OK, so in Part I of this series I might have ruffled a few feathers by referring to what I see as a “job board addiction.”
Listen. If job boards are working for you, you have so many hot opportunities lined up and your pick of good positions with great salaries, then that’s awesome! You are one of the lucky ones then.
But that’s my point: With an effectiveness rate of only 1-7%, more people lose than win.
In the whole job search picture, job boards and online postings are not all that effective; yet candidates put the bulk of their efforts into them.
The reason for their ineffectiveness is there is a lot going on behind these postings that you can’t anticipate. For one thing, some jobs are posted but really are already filled, but for various reasons, the company still posts for the position and goes through the motion of interviewing candidates. A large percentage of organizations now dump all entries into an automated Applicant Tracking System (ATS) that tries to weed through applicant resumes to sift out the best qualified ones. Of course, if applicants don’t guess the parameters used by the company’s specific ATS, their resume could be tossed out without any human every laying eyes on it. Furthermore, if all of that isn’t enough to discourage the average job seeker, the average number of submissions to these online postings is running in the hundreds these days, which means you are effectively being dumped in with the masses.
So even if you are the perfect candidate, first you have to differentiate from the masses, then you have to make it through a complex and mysterious human-less process called the ATS, and finally even if you succeed through all of that and get called in for an interview, you still have to hope the job really is “open” and you aren’t just fulfilling some internal company regulation that says every position must be posted and external candidates must be interviewed before the internal candidate can be promoted. (But, hey, miracles do happen….1-7% of the time!).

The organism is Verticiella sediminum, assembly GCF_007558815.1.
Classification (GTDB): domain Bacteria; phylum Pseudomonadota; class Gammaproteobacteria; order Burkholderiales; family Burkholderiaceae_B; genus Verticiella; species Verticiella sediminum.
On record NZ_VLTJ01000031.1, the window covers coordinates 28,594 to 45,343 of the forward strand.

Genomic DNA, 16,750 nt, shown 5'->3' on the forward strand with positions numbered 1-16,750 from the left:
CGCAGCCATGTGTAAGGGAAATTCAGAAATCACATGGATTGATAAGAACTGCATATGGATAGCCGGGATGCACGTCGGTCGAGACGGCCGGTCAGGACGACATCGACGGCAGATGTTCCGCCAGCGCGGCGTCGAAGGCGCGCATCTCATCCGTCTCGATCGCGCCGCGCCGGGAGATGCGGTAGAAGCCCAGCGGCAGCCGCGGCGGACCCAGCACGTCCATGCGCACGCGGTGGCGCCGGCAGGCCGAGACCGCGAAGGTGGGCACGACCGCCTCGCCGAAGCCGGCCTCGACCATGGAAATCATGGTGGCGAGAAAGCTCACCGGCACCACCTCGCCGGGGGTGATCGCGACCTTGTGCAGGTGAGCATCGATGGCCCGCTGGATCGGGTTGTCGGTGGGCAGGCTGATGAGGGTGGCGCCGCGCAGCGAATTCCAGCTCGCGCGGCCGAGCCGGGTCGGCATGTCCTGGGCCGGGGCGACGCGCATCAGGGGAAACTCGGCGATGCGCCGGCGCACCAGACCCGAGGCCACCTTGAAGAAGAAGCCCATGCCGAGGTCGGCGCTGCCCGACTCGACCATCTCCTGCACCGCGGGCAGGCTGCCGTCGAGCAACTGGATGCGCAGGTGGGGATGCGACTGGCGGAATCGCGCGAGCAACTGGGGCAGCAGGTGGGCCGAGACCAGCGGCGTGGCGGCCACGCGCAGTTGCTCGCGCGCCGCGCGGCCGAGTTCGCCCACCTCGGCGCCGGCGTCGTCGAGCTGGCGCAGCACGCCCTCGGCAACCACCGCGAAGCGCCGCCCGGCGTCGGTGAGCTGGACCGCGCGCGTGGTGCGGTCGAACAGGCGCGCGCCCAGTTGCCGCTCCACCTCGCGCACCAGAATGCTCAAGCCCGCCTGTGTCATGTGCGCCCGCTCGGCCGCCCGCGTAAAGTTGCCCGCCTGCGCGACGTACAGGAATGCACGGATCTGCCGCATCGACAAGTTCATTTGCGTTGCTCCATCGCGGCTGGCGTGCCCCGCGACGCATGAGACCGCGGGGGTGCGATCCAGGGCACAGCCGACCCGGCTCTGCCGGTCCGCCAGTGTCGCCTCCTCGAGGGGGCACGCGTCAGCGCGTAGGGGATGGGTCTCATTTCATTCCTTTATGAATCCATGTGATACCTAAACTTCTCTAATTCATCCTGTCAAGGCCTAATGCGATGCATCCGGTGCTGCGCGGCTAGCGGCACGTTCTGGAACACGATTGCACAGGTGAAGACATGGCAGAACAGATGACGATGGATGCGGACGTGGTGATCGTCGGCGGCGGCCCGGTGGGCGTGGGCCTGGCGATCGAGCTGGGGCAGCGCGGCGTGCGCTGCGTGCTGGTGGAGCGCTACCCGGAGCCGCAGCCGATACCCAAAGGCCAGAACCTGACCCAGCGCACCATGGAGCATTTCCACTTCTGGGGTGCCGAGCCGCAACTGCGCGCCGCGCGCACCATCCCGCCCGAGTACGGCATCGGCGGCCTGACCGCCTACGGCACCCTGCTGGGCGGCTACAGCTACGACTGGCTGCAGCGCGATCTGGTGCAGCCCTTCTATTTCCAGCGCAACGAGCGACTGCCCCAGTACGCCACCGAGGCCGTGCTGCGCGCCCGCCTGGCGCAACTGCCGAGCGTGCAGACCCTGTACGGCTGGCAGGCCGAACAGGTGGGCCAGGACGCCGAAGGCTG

There’s even job board addiction among my fellow resume writers.
I spent several days at a conference earlier this year where writer after writer was desperately seeking the “key” to unlocking the ATS “code” companies use. (There isn’t one, by the way, as each company uses different parameters and different systems, and neither you nor the resume writer is told what those are ahead of time, but this wasn’t deterring my resume-writing friends. How else would their candidates find jobs, they cried! How else indeed.) They were even unveiling the “latest” in resume design, attempting to “play the odds” at beating most ATS. Of course, no one can be sure of that, but did that dissuade them? No.
Again, this is all for a job search method that is only 1-7% effective! In all this frenzy of discussion on resume formatting and ATS issues, no one stopped to question why they were spending so much time worrying about such an ineffective job search method.
(Instead, we could have been more focused on how to help our clients find success in a more productive way and steer them toward more effective options while using resumes that are actually pleasant and more logical to review. After all, wouldn’t that ultimately benefit our industry and increase demand for our services? I’m not sure how leading candidates down the ATS rabbit hole accomplishes that exactly.)
Shifting our mindset is not easy to do.
My overall philosophy when it comes to a job search is that in today’s market where you are likely to switch jobs every 3 to 4 years, candidates should create career-long pipelines that put them in a position for opportunities to be brought to them instead of trying your luck with the masses. I call it networking with positioning, and it is more along the lines of what an entrepreneur or small business owner has to do to create business development and stay solvent. Although it takes a shift in mindset and it requires some preparation, it is much more effective and logical than trying to unlock some secret job posting code that really has very little logic behind it.
But, hey, since when has a job search ever been a logical proposition?